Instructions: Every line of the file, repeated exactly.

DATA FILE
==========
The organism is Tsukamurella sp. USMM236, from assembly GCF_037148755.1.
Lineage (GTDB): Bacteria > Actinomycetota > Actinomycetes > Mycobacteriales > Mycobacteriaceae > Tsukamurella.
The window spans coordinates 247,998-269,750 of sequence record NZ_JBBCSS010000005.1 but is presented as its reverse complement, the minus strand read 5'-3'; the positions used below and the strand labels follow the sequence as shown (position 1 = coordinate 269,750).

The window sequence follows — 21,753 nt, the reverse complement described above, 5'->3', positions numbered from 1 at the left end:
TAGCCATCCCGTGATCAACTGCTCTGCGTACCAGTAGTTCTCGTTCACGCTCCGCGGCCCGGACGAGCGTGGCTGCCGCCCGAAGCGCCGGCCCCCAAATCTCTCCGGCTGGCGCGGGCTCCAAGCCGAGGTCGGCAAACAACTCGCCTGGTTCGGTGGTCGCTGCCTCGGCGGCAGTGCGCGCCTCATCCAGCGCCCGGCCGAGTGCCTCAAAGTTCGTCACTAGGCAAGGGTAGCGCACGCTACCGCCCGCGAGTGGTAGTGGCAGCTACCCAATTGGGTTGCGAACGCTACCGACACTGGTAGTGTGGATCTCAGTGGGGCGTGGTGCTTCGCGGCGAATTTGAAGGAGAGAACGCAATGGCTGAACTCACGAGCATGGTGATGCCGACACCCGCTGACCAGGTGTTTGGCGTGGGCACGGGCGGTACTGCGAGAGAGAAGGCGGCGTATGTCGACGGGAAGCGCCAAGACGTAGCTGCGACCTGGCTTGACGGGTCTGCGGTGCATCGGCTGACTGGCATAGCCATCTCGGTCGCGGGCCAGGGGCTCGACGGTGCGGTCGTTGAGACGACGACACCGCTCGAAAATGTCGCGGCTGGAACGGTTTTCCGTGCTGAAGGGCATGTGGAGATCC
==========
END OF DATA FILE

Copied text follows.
The organism is Tsukamurella sp. USMM236, from assembly GCF_037148755.1.
Lineage (GTDB): Bacteria > Actinomycetota > Actinomycetes > Mycobacteriales > Mycobacteriaceae > Tsukamurella.
The window spans coordinates 247,998-269,750 of sequence record NZ_JBBCSS010000005.1 but is presented as its reverse complement, the minus strand read 5'-3'; the positions used below and the strand labels follow the sequence as shown (position 1 = coordinate 269,750).

The window sequence follows — 21,753 nt, the reverse complement described above, 5'->3', positions numbered from 1 at the left end:
TAGCCATCCCGTGATCAACTGCTCTGCGTACCAGTAGTTCTCGTTCACGCTCCGCGGCCCGGACGAGCGTGGCTGCCGCCCGAAGCGCCGGCCCCCAAATCTCTCCGGCTGGCGCGGGCTCCAAGCCGAGGTCGGCAAACAACTCGCCTGGTTCGGTGGTCGCTGCCTCGGCGGCAGTGCGCGCCTCATCCAGCGCCCGGCCGAGTGCCTCAAAGTTCGTCACTAGGCAAGGGTAGCGCACGCTACCGCCCGCGAGTGGTAGTGGCAGCTACCCAATTGGGTTGCGAACGCTACCGACACTGGTAGTGTGGATCTCAGTGGGGCGTGGTGCTTCGCGGCGAATTTGAAGGAGAGAACGCAATGGCTGAACTCACGAGCATGGTGATGCCGACACCCGCTGACCAGGTGTTTGGCGTGGGCACGGGCGGTACTGCGAGAGAGAAGGCGGCGTATGTCGACGGGAAGCGCCAAGACGTAGCTGCGACCTGGCTTGACGGGTCTGCGGTGCATCGGCTGACTGGCATAGCCATCTCGGTCGCGGGCCAGGGGCTCGACGGTGCGGTCGTTGAGACGACGACACCGCTCGAAAATGTCGCGGCTGGAACGGTTTTCCGTGCTGAAGGGCATGTGGAGATCC